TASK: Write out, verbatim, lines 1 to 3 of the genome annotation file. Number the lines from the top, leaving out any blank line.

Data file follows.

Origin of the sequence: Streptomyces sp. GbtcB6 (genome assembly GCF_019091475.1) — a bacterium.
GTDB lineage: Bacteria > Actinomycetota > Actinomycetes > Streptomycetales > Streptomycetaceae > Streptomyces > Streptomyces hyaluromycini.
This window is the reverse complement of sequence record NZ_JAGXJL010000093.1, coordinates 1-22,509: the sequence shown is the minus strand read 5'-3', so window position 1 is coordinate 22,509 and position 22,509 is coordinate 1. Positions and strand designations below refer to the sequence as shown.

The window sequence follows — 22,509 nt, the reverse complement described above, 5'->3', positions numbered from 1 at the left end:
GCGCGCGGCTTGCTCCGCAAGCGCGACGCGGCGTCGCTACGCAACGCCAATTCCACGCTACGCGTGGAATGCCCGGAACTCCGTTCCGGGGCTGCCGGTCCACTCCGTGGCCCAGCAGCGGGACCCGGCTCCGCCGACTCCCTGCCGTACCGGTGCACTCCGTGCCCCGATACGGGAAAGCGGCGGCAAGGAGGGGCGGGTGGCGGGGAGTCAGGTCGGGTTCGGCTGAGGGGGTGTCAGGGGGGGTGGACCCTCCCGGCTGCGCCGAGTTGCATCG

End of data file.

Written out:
Origin of the sequence: Streptomyces sp. GbtcB6 (genome assembly GCF_019091475.1) — a bacterium.
GTDB lineage: Bacteria > Actinomycetota > Actinomycetes > Streptomycetales > Streptomycetaceae > Streptomyces > Streptomyces hyaluromycini.
This window is the reverse complement of sequence record NZ_JAGXJL010000093.1, coordinates 1-22,509: the sequence shown is the minus strand read 5'-3', so window position 1 is coordinate 22,509 and position 22,509 is coordinate 1. Positions and strand designations below refer to the sequence as shown.